Once there was a child whose name was Douglas Gresham. This story is about what happened to him after he discovered The Chronicles of Narnia. He was about 8 when he first met Narnia‘s genius creator C.S. Lewis, as he, his mother and his brother left America to flee an alcoholic and violent husband and father. In England, Joy Davidman and his two sons found peace in company of the man she had been exchanging letters with for a while and whom she would soon marry. And even the scholar was not really like the knight in armor that young Douglas imagined after reading the Chronicles, they very well got along together until C.S. Lewis (whom Douglas affectionately called “Jack”) died in 1963.
Being in charge of the C.S. Lewis estate, Douglas Gresham has always carried the idea of bringing the Chronicles to the screen and is now actually doing that as the co-producer of the new Disney and Walden Media movies that are being produced. After the success of the first in the franchise, The Lion, the Witch and the Wardrobe (which has just been released on Blu-Ray), and on the eve of the theatrical release of Prince Caspian, the occasion for Animated Views to go back to the one that started it all, and certainly one of the greatest connoisseurs of the world of Narnia, was too good to pass up.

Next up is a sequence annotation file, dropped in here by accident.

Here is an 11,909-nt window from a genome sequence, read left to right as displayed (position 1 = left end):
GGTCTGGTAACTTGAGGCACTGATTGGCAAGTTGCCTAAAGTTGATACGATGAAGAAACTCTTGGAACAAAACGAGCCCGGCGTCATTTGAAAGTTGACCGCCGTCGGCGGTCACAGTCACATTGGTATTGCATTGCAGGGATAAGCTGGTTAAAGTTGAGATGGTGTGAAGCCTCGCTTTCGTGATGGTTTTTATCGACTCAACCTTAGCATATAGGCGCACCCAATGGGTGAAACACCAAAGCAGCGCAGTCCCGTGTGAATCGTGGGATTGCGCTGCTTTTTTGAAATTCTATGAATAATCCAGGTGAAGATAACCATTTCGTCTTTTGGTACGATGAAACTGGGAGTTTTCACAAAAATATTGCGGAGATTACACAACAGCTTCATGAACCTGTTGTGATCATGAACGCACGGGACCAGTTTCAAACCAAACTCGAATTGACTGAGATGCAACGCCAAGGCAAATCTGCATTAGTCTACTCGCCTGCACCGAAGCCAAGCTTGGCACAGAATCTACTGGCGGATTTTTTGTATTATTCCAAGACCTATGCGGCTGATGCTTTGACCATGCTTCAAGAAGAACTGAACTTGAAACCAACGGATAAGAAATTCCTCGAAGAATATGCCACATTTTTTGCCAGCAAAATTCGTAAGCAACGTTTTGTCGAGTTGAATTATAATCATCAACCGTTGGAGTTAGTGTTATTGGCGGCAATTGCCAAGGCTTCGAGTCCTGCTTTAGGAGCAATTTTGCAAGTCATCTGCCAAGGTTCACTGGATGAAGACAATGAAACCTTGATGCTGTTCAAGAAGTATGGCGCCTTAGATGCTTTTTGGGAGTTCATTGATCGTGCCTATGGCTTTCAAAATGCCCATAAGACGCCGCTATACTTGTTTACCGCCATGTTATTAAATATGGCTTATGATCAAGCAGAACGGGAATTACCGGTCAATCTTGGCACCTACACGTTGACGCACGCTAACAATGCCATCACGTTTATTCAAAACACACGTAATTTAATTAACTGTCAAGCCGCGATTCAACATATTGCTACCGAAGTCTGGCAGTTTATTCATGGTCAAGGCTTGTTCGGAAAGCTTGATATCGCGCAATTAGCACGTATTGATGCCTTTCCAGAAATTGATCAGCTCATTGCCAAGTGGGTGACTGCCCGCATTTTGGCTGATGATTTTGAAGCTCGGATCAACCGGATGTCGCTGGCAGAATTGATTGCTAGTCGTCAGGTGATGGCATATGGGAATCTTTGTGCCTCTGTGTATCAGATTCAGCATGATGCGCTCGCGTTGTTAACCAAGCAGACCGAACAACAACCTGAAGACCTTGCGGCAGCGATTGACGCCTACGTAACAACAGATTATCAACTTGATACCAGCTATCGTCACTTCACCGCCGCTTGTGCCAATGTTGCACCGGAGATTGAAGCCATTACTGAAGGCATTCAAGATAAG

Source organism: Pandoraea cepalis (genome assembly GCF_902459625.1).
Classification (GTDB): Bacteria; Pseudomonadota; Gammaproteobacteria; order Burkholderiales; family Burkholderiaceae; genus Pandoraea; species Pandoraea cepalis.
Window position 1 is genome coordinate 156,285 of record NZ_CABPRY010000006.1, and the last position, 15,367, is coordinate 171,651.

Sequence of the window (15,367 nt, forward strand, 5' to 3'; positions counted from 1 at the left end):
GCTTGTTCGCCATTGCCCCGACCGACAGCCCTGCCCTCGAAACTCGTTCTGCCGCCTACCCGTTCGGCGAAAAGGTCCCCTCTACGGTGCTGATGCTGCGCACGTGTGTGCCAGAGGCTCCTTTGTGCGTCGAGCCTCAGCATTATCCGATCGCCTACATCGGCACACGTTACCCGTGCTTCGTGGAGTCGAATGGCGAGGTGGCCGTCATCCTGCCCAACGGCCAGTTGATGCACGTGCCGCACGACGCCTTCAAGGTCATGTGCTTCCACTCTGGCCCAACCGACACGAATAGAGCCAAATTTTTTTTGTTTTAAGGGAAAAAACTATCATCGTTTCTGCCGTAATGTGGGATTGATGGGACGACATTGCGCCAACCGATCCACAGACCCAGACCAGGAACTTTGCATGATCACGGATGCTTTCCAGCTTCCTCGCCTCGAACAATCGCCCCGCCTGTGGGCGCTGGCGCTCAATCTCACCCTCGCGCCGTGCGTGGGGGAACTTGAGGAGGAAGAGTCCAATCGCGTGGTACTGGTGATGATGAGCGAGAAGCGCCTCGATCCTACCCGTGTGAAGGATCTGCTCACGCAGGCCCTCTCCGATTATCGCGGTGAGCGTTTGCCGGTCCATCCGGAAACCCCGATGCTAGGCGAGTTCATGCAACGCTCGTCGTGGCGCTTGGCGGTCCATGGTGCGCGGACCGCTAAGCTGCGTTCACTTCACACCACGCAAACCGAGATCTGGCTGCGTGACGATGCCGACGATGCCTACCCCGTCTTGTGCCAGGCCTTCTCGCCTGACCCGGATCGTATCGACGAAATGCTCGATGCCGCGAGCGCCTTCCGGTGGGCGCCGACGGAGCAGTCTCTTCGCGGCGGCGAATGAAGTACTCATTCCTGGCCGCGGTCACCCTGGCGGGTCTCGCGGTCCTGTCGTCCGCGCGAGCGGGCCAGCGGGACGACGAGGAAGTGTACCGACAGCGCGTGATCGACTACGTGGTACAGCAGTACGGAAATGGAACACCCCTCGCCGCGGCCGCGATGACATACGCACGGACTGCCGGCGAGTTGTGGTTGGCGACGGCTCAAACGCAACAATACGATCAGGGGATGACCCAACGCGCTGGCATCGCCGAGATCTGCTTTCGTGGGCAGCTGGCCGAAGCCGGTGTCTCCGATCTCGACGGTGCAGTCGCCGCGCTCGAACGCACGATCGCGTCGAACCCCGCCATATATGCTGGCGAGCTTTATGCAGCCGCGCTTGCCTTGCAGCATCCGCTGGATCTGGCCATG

So, open the doors of the wardrobe and discover Narnia like you’ve never seen it before!
Please click on the many exclusive images to view larger pop-up versions (your browser will remain on this page). All artwork by Trevor Goring ©Disney/Walden Media, courtesy of the artist. All rights reserved.
Animated Views: How did you discover Narnia for the first time?
Douglas Gresham: Well, I first of all discovered Narnia by my mother reading The Lion, The Witch and the Wardrobe to me. I think it was published in about 1950, when I was a small child. And of course, after I had the book read to me, pretty soon, I began to read it myself and I read all the Narnia books thereafter by myself.